Muscarinic Acetylcholine Receptor Agonists as Novel Treatments for Schizophrenia

Steven M. Paul, Samantha E. Yohn, Michael Popiolek, Andrew C. Miller, Christian C. Felder

Research output: Contribution to journalReview articlepeer-review

24 Scopus citations

Abstract

Schizophrenia remains a challenging disease to treat effectively with current antipsychotic medications due to their limited efficacy across the entire spectrum of core symptoms as well as their often burdensome side-effect profiles and poor tolerability. An unmet need remains for novel, mechanistically unique, and better tolerated therapeutic agents for treating schizophrenia, especially those that treat not only positive symptoms but also the negative and cognitive symptoms of the disease. Almost 25 years ago, the muscarinic acetylcholine receptor (mAChR) agonist xanomeline was reported to reduce psychotic symptoms and improve cognition in patients with Alzheimer's disease. The antipsychotic and procognitive properties of xanomeline were subsequently confirmed in a small study of acutely psychotic patients with chronic schizophrenia. These unexpected clinical findings have prompted considerable efforts across academia and industry to target mAChRs as a new approach to potentially treat schizophrenia and other psychotic disorders. The authors discuss recent advances in mAChR biology and pharmacology and the current understanding of the relative roles of the various mAChR subtypes, their downstream cellular effectors, and key neural circuits mediating the reduction in the core symptoms of schizophrenia in patients treated with xanomeline. They also provide an update on the status of novel mAChR agonists currently in development for potential treatment of schizophrenia and other neuropsychiatric disorders.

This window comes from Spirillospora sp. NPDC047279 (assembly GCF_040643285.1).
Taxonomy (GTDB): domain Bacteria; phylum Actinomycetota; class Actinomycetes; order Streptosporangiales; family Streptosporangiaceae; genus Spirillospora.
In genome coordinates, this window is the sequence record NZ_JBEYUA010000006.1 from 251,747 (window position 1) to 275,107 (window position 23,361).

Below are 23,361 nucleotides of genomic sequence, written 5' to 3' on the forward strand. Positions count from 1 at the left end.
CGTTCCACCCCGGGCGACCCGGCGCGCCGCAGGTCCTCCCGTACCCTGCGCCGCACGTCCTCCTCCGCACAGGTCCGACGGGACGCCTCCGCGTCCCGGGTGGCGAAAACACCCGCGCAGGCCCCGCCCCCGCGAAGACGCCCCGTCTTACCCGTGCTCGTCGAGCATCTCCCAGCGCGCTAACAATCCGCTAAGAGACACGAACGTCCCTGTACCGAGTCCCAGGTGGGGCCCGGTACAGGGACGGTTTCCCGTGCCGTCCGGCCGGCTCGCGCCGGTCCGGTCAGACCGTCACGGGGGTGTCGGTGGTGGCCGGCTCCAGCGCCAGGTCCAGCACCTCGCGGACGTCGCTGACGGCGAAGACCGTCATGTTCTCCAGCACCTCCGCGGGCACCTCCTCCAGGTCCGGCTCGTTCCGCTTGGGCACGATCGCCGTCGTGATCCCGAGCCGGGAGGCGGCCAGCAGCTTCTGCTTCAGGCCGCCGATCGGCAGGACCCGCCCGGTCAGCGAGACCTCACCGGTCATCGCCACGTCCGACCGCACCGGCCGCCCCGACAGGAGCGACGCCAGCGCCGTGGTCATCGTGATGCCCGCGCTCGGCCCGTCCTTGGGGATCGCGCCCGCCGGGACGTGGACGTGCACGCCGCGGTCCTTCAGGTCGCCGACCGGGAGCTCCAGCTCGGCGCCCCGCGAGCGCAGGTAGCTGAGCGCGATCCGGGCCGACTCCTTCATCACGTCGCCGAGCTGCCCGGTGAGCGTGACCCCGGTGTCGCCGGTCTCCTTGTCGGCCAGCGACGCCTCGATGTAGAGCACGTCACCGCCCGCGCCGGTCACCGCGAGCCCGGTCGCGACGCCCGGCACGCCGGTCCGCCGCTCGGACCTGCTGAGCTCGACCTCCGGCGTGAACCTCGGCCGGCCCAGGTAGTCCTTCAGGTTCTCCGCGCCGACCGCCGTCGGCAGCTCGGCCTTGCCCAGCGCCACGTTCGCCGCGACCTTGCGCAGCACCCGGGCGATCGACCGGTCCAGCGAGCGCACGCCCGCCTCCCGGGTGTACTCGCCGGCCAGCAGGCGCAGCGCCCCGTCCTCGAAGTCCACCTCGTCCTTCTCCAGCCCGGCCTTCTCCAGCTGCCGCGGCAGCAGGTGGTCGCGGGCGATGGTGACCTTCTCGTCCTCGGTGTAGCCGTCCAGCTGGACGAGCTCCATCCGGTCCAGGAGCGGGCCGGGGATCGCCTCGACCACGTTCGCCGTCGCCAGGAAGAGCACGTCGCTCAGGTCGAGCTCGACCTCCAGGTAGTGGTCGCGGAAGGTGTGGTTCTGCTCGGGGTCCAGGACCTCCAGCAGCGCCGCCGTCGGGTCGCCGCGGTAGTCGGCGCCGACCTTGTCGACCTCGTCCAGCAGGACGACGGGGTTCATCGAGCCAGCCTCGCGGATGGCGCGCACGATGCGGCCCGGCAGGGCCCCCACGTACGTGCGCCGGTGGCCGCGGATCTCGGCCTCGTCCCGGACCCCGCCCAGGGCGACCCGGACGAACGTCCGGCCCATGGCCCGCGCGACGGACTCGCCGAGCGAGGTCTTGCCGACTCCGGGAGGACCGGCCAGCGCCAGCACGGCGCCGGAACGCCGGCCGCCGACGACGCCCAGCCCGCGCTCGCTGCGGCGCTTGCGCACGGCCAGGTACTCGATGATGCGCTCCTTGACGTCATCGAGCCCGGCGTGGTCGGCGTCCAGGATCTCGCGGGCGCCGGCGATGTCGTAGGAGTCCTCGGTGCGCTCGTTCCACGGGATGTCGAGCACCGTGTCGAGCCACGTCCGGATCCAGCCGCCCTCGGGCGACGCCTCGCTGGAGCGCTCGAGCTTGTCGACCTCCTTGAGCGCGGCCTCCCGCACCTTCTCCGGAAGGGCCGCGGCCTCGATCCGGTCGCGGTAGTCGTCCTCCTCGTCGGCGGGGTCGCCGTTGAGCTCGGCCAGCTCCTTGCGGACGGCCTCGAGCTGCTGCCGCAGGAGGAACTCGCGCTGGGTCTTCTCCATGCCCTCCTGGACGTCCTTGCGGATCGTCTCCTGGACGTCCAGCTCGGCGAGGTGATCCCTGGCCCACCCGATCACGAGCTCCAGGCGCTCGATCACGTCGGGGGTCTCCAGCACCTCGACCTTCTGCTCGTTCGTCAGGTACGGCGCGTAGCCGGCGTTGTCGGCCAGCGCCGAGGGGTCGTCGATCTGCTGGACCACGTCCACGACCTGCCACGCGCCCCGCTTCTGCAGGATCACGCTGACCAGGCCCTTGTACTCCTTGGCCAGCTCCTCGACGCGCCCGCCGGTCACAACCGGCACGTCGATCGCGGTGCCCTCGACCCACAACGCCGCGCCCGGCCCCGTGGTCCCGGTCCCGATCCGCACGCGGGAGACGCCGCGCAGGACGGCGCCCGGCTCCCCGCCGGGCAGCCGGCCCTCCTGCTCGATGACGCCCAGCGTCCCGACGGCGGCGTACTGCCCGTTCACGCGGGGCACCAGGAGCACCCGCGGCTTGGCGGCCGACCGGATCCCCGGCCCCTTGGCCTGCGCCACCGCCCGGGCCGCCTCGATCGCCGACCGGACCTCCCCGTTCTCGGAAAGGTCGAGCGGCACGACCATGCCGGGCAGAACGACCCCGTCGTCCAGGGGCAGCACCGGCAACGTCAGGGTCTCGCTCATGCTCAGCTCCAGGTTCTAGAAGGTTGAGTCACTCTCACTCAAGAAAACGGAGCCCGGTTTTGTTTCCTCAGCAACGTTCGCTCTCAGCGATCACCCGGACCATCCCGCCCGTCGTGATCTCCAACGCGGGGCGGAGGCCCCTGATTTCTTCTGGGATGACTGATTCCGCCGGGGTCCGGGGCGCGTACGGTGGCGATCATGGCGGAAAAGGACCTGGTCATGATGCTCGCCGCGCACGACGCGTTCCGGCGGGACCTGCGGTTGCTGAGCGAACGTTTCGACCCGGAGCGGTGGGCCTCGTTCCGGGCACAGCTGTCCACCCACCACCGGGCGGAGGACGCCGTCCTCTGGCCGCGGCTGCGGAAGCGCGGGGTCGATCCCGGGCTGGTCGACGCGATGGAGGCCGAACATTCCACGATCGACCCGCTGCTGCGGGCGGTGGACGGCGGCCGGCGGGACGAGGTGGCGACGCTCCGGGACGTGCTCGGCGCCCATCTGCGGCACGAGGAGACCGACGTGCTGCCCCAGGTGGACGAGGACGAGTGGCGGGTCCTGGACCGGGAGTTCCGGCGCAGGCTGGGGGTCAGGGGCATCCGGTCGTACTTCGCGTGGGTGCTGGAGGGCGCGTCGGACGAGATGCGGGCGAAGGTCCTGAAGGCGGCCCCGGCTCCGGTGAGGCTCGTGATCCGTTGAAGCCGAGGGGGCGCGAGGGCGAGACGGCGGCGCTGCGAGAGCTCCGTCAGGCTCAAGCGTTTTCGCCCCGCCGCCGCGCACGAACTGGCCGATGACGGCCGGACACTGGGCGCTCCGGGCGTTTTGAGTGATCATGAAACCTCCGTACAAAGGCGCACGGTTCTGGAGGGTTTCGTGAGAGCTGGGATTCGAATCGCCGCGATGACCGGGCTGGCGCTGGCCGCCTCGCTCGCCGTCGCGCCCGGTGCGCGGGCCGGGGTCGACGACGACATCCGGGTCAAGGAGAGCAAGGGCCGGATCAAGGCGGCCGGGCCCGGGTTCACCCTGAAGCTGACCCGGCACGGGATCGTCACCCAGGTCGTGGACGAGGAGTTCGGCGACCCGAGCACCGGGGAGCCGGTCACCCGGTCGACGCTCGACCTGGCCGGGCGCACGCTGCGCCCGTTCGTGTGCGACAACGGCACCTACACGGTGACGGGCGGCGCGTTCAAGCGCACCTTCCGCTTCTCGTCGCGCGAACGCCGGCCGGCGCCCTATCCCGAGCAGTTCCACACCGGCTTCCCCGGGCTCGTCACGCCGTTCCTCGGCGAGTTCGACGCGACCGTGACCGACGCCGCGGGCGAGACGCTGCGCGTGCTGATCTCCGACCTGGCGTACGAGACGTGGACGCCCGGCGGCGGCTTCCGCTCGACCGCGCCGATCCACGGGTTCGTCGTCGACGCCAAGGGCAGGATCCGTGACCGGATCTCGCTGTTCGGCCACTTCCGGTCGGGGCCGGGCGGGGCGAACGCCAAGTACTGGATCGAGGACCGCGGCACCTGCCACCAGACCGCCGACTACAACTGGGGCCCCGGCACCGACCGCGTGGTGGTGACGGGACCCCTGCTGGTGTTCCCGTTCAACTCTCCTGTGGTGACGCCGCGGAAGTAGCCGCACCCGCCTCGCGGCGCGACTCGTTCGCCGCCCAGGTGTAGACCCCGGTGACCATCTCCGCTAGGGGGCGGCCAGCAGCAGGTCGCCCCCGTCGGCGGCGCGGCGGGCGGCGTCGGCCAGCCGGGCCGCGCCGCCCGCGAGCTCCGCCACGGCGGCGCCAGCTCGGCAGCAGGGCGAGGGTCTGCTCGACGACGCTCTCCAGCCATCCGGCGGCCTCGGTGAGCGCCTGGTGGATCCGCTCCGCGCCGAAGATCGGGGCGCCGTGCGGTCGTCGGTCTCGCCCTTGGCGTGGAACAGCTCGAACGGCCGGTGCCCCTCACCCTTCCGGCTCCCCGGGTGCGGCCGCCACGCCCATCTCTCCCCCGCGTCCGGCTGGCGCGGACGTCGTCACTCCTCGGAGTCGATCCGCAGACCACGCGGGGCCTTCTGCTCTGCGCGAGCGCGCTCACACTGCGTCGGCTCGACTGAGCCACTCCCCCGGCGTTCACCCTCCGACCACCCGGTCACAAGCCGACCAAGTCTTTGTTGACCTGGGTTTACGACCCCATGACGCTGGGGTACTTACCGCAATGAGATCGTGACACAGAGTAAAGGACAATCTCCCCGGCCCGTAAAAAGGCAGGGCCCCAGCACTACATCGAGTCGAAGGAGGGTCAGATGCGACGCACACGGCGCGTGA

Original languageEnglish
Pages (from-to)611-627
Number of pages17
JournalThe American journal of psychiatry
Volume179
Issue number9
DOIs
StatePublished - Sep 1 2022

Keywords

  • Antipsychotics
  • Muscarinic Receptors
  • Positive, Negative, and Cognitive Symptoms
  • Schizophrenia Spectrum and Other Psychotic Disorders

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